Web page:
If the corruption and fraud case against SNC-Lavalin proceeds to trial, then David Lametti may be the only person in Canada who can save the Montreal-based engineering firm from criminal prosecution.
As attorney general, Lametti has the power to decide whether the company should be able to access a deferred prosecution agreement (DPA), which would stay those criminal proceedings.
And after losing its bid on Friday for a judicial review of the Director of Public Prosecution’s decision to proceed with criminal prosecution of the company on corruption charges instead of agreeing to a DPA, the company’s attention will now focus on Lametti.
The issue of SNC-Lavalin and a DPA is at the centre of the current Liberal government political scandal. Lametti’s predecessor Jody Wilson-Raybould said that when she was attorney general, she had closed the book on that option, refusing to overrule Director of Public Prosecutions Kathleen Roussel’s decision that a DPA wouldn’t be appropriate in SNC-Lavalin’s case.
Lametti still considering options
However Lametti, despite the ongoing controversy, has indicated he hasn’t ruled out that option. But he also hasn’t indicated when a decision may come, or whether he is open to reconsider the case, something that had been suggested to Wilson-Raybould by officials in the PMO.
On Friday, federal Judge Catherine Kane ruled against SNC-Lavalin’s bid to seek a DPA and avoid criminal proceedings, writing that “prosecutorial discretion is not subject to judicial review, except for abuse of power.”
SNC-Lavalin faces charges of fraud and corruption in connection with millions of dollars of payments made to Libyan government officials between 2001 and 2011. The case is currently in the preliminary hearing stage. A judge is expected to rule soon on whether it should proceed to trial.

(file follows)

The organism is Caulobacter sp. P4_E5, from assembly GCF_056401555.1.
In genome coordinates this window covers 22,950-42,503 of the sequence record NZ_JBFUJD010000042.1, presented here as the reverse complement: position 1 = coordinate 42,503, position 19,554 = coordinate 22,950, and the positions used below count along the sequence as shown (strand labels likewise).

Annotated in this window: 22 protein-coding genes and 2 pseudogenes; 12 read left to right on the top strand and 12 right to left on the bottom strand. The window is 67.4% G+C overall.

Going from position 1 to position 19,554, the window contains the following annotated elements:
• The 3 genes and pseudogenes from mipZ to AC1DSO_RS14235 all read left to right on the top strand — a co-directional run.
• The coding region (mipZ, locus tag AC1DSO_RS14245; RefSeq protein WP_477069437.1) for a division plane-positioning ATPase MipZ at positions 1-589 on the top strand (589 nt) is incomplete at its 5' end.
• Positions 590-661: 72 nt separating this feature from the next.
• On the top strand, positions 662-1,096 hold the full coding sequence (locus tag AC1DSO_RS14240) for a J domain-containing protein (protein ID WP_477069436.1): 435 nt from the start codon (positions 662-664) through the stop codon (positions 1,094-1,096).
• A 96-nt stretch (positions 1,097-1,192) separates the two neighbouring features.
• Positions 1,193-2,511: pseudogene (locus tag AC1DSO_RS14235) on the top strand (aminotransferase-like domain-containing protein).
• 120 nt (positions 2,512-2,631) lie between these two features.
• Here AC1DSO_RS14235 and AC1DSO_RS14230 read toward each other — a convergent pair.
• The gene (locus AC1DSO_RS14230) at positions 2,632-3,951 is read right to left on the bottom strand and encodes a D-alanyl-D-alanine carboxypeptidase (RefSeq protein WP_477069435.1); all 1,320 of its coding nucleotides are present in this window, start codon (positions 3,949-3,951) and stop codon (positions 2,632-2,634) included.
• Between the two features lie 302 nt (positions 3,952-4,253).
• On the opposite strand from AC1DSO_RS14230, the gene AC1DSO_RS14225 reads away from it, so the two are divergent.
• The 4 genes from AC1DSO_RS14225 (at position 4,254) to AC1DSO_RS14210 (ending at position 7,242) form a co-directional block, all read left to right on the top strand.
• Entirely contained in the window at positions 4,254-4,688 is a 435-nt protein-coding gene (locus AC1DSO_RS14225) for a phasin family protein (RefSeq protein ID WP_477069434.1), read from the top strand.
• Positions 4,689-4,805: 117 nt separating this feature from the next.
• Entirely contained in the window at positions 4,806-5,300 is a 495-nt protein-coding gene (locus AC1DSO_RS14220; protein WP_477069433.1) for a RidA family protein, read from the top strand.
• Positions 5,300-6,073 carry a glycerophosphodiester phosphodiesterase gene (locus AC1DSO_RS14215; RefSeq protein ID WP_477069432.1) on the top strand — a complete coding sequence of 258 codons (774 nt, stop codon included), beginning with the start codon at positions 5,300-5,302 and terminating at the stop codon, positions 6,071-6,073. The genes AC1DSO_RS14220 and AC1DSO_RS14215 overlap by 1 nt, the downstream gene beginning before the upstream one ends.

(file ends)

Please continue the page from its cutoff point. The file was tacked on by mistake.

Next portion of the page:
If that were to happen, the only path to avoid prosecution would be through Lametti, who as attorney general oversees the director of public prosecutions. He can issue directives on any specific prosecution, meaning he could direct federal prosecutors to negotiate a deferred prosecution agreement.
These agreements allow companies accused of certain economic offences — such as bribery, fraud and corruption — to be spared criminal charges.Instead, they can could admit wrongdoing and pay a financial penalty.
Concern over jobs
In the case of SNC-Lavalin, which employs nearly 9,000 Canadians across the country, the concern has been that a successful criminal prosecution against the company could lead to it being banned from bidding on federal contracts for 10 years. That could cost many jobs and damage the economy, particularly in Quebec.
It’s not known why Roussel turned down SNC-Lavalin’s request for a DPA. A letter to the company only said that after a “detailed review of all the material submitted,” it was determined that a “remediation agreement is not appropriate in this case.”
There are a number of factors that Lametti might consider when deciding whether SNC-Lavalin qualifies for a DPA. Those include:
- The nature and gravity of the act and its impact on any victim.